(Almost) Birthday Reflections in Hanoi

I often like to pretend there’s an alternate reality where I never went on Remote Year.  I never saw the Instagram ad, or thought it was a hoax, or maybe even applied and was rejected.  It allows for good perspective when I imagine what Alternate Casey would be up to right now, right this very minute.  Sometimes it’s easy, routine, like a Monday morning where I’d be driving to work instead of walking along a lake in Vietnam, dodging motorbikes.  It’s especially easy watching videos of my friends’ weekends, Oh for Halloween I’d be in Hoboken in a last-minute costume dancing like a fool and probably drinking too much vodka, as opposed to being at Dracula’s castle in Romania in a last-minute costume dancing like a fool and definitely drinking too much vodka.

I thought about Alternate Casey today, as I make birthday plans (or rather, my best bud Josh makes our joint birthday plans, and I am just a pain in the ass).  What would she be doing on her 30th birthday?  How would she be feeling?

I came up with a few likely scenarios.  One, she would be in Pennsylvania, at work at my old job, getting ‘surprised’ with cake (but more likely fruit salad) in the mail room by my amazing team, and receiving a singing birthday call from my Nana and Granddad.  I’ve had that birthday before, and it was very pleasant, and I’d end up getting dinner with some friends and going home to my cold apartment (heat turns on in January) to snuggle my cat.  Not exactly the stuff of birthday legend, though I miss that cat fiercely.  Alternate Casey might be feeling mildly content but probably a little lonely, probably with a suspicion that something is missing.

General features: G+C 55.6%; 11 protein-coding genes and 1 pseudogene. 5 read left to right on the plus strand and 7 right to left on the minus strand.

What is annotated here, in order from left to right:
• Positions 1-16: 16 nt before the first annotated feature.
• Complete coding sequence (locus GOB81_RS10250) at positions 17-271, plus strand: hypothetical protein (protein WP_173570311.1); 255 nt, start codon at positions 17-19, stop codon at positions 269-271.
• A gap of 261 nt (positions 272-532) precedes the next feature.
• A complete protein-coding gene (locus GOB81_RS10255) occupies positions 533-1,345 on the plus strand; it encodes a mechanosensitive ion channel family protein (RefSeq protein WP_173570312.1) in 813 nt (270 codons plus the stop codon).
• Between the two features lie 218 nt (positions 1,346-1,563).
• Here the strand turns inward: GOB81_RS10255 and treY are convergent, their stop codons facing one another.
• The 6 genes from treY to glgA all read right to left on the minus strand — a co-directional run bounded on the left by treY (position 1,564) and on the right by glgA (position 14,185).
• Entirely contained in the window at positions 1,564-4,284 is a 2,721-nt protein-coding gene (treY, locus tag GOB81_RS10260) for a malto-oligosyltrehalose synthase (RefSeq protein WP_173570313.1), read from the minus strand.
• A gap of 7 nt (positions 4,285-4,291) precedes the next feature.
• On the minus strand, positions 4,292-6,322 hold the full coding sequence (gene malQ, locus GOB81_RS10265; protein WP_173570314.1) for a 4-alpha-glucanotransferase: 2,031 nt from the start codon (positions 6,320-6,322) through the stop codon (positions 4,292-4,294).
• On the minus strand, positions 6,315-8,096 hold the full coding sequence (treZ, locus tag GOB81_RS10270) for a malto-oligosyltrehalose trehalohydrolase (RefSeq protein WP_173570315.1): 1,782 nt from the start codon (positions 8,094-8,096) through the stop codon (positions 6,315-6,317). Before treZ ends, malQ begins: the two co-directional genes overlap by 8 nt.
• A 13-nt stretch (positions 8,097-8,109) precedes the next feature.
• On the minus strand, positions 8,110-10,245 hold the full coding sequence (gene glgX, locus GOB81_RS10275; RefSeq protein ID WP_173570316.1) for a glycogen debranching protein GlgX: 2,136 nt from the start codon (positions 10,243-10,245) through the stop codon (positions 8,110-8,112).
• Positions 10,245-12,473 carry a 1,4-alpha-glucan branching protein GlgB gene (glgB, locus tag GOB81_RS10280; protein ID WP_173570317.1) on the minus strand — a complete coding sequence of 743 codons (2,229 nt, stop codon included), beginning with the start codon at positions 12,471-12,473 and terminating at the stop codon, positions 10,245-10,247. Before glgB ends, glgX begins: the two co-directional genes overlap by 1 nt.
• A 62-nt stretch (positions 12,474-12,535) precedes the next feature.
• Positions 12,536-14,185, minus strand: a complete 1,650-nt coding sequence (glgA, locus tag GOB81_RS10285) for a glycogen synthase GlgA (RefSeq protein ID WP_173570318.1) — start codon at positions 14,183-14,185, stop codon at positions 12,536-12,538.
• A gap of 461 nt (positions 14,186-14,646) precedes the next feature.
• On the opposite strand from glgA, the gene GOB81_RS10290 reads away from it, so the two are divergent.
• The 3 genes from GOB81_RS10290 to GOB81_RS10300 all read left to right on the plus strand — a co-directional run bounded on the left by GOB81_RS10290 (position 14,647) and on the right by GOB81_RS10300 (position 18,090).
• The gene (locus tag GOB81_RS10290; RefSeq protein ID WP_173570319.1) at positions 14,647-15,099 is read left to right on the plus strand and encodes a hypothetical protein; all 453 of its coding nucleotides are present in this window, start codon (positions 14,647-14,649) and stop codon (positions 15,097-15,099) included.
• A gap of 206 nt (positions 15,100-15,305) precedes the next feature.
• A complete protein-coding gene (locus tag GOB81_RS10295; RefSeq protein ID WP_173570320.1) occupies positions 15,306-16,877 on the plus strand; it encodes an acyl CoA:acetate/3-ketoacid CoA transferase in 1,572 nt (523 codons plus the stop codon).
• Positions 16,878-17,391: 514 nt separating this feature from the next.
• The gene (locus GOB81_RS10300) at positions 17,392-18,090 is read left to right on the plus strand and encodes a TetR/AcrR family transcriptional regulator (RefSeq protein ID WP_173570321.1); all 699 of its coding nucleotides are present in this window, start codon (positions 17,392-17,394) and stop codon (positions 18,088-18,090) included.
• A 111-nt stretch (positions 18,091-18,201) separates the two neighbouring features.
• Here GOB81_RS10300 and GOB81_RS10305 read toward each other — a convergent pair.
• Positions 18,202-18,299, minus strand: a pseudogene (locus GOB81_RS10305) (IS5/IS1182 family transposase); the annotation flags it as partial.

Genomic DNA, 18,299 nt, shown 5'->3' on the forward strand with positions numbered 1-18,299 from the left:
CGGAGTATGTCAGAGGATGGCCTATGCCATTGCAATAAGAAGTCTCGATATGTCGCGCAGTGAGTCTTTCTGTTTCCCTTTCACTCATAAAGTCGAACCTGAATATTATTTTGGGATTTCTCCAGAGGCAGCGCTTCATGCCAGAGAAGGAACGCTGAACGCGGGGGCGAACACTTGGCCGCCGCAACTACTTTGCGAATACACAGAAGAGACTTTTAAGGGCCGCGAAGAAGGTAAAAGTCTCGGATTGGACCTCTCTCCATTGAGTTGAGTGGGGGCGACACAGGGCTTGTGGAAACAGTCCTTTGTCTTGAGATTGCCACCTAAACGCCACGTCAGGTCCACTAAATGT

Another scenario would be what I’ve threatened to do for years: drag my best girlfriends out to Las Vegas for a blowout.  The reality is that Vegas, while still one of my fave cities (true), is cold in December and the pools are closed, so it’s not an ideal time to visit.  So I imagine I’d have a handful of quite chilly drop-dead-gorgeous ladies in tow, walking the strip in impractical heels.  This would make for some funny stories, but perhaps would not be the most fulfilling birthday.  PSA to those girlfriends: my hypothetical bachelorette party IS happening in Vegas.  You have years to plan for this – no excuses.

But if I’m honest, Alternate Casey is probably about to celebrate her birthday with Mom and Dad, and maybe Austin, Tori, and Erin.  The Carr-Jones family.  With beef burgundy, some really nice cabernet sauvignon, an apple crumble pie for dessert, and a heartfelt rendition of ‘Happy Birthday’ on a call with my grandparents.  This is probably one of the only times I would like to temporarily swap places with Alternate Casey, just for the day.

Just for the day.  Because truly, the real me is more comfortable with turning 30 than I ever thought I would be. No house, no kids, freelancing and entrepreneuring (yes I’m making that a word) instead of a full time job, living out of a suitcase and thoroughly depending on a group of people I met only 6 months ago.  Not exactly a scenario I ever had in mind, but it appears to be exactly what would cure me of the keeping up with the Joneses blues.  I’m half Jones, so how’s about you try keeping up with me??


Cambodia Saturday!


P.S. The best part is, no matter where I am on December 1st, I can count on Nana and Granddad to call and sing.

Sometimes I like working in a cubical

Confession time: Sometimes I really like working in a cubical.


Silly huh?  I break free from the confines of a structured corporate job, have the ability to work from a variety of different places every month, and yet: cube.

In the two and a half months I’ve been traveling with Remote Year, I’ve worked from a dorm room, several cafes, my living room, an airplane, a terrace, a rooftop, the beach, a park, a Gothic castle, and three different coworking spaces.  And yet, in my current coworking space called 7AY, I have chosen a cubical over the long communal tables of the first floor or the highly coveted couches and cushions underneath a berber tent on the roof.